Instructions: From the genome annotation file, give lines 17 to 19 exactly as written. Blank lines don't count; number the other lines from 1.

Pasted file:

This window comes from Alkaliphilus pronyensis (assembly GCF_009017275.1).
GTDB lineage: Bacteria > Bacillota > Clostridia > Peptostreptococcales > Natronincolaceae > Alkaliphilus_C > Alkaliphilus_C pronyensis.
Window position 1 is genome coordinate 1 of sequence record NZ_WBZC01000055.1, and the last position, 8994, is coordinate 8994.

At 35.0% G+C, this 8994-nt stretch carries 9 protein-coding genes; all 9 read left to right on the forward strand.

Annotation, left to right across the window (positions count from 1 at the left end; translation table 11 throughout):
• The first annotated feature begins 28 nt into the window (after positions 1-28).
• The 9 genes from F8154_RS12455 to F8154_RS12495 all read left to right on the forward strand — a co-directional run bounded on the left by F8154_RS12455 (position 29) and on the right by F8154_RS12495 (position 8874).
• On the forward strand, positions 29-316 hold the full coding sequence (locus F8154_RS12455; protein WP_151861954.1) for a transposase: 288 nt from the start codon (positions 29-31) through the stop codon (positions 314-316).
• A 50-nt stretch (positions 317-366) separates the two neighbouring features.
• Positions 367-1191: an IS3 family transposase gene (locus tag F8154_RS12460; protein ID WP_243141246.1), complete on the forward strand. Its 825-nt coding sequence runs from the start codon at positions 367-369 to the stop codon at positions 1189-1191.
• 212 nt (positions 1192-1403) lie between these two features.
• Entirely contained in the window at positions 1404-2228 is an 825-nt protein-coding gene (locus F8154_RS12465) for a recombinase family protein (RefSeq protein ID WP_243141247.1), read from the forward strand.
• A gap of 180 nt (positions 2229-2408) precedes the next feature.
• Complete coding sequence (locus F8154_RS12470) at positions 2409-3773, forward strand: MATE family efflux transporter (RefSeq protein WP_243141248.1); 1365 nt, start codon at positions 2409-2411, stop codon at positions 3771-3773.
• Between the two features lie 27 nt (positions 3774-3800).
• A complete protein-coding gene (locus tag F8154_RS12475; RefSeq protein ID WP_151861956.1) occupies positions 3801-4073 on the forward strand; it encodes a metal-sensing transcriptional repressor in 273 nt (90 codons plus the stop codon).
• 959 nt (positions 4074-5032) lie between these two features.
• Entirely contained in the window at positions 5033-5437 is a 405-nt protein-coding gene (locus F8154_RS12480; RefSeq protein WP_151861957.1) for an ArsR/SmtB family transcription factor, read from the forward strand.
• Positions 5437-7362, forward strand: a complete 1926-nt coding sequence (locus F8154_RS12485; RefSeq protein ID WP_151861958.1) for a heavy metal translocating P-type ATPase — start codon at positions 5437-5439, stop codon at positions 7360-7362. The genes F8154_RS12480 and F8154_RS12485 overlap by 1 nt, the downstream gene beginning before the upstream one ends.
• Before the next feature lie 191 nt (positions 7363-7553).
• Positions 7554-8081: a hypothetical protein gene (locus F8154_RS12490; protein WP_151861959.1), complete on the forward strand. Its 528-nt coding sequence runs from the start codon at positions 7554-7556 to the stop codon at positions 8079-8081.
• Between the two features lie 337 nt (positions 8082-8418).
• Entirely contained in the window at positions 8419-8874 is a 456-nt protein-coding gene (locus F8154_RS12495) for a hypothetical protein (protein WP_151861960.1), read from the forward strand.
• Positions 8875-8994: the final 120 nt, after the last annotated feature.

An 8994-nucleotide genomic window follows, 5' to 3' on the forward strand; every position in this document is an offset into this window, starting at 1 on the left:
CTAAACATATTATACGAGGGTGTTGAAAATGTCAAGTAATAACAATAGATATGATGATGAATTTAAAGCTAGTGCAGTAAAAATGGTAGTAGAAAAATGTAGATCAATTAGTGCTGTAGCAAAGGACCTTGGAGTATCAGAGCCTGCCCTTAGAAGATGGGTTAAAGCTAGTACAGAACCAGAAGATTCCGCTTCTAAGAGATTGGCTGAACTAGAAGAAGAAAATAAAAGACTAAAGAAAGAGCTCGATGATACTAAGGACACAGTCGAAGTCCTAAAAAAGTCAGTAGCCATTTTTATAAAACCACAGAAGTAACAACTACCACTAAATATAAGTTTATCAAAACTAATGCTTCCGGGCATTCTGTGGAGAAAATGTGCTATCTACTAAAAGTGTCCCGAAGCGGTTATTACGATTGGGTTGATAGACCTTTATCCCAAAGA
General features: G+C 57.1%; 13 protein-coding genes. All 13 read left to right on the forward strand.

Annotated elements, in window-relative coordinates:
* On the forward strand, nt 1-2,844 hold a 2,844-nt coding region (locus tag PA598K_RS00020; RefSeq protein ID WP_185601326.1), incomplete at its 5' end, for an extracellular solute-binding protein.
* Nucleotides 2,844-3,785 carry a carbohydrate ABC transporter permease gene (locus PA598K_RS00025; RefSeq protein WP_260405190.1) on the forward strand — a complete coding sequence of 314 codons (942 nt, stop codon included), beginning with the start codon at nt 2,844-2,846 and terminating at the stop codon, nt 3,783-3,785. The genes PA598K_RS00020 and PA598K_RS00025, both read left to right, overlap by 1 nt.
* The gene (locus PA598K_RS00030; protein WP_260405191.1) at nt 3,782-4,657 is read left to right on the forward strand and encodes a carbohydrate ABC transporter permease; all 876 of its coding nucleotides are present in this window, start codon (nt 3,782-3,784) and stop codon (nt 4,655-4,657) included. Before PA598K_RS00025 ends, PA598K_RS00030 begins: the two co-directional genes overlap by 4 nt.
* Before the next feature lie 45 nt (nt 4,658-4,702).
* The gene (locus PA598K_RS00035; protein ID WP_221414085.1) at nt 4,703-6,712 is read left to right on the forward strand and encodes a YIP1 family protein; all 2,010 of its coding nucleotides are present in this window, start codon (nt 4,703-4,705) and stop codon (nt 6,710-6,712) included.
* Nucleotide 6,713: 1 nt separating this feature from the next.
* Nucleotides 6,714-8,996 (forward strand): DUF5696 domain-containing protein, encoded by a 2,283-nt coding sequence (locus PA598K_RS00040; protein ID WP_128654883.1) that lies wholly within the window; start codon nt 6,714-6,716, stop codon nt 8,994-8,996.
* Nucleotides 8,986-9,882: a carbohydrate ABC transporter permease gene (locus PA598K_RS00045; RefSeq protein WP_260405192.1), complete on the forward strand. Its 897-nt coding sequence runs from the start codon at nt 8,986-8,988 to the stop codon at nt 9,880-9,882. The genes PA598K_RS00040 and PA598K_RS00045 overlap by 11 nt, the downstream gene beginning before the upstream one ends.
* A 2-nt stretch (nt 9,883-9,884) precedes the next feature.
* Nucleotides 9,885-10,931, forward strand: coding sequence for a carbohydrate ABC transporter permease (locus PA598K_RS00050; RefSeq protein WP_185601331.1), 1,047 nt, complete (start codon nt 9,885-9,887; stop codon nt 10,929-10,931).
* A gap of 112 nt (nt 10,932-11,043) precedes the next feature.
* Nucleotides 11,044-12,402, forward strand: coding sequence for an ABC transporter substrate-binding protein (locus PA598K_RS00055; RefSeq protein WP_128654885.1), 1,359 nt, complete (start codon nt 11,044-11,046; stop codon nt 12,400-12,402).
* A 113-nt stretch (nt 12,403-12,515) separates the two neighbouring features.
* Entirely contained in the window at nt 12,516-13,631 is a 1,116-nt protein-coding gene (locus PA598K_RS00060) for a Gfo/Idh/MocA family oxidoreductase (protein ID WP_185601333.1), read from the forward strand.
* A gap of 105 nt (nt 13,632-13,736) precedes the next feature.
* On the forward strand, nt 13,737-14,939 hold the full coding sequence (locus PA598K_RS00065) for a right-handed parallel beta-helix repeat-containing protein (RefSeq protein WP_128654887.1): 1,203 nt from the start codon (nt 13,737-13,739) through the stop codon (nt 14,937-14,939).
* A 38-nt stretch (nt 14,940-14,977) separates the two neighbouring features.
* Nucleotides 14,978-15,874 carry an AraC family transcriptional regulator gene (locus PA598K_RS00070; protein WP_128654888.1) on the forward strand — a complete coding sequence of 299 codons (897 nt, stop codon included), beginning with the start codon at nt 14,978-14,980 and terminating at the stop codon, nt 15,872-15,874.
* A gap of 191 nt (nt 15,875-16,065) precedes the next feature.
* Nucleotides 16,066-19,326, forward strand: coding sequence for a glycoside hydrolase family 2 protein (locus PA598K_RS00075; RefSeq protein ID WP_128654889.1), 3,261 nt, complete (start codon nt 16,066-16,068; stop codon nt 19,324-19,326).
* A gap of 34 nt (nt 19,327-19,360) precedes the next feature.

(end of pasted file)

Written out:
• 959 nt (positions 4074-5032) lie between these two features.
• Entirely contained in the window at positions 5033-5437 is a 405-nt protein-coding gene (locus F8154_RS12480; RefSeq protein WP_151861957.1) for an ArsR/SmtB family transcription factor, read from the forward strand.
• Positions 5437-7362, forward strand: a complete 1926-nt coding sequence (locus F8154_RS12485; RefSeq protein ID WP_151861958.1) for a heavy metal translocating P-type ATPase — start codon at positions 5437-5439, stop codon at positions 7360-7362. The genes F8154_RS12480 and F8154_RS12485 overlap by 1 nt, the downstream gene beginning before the upstream one ends.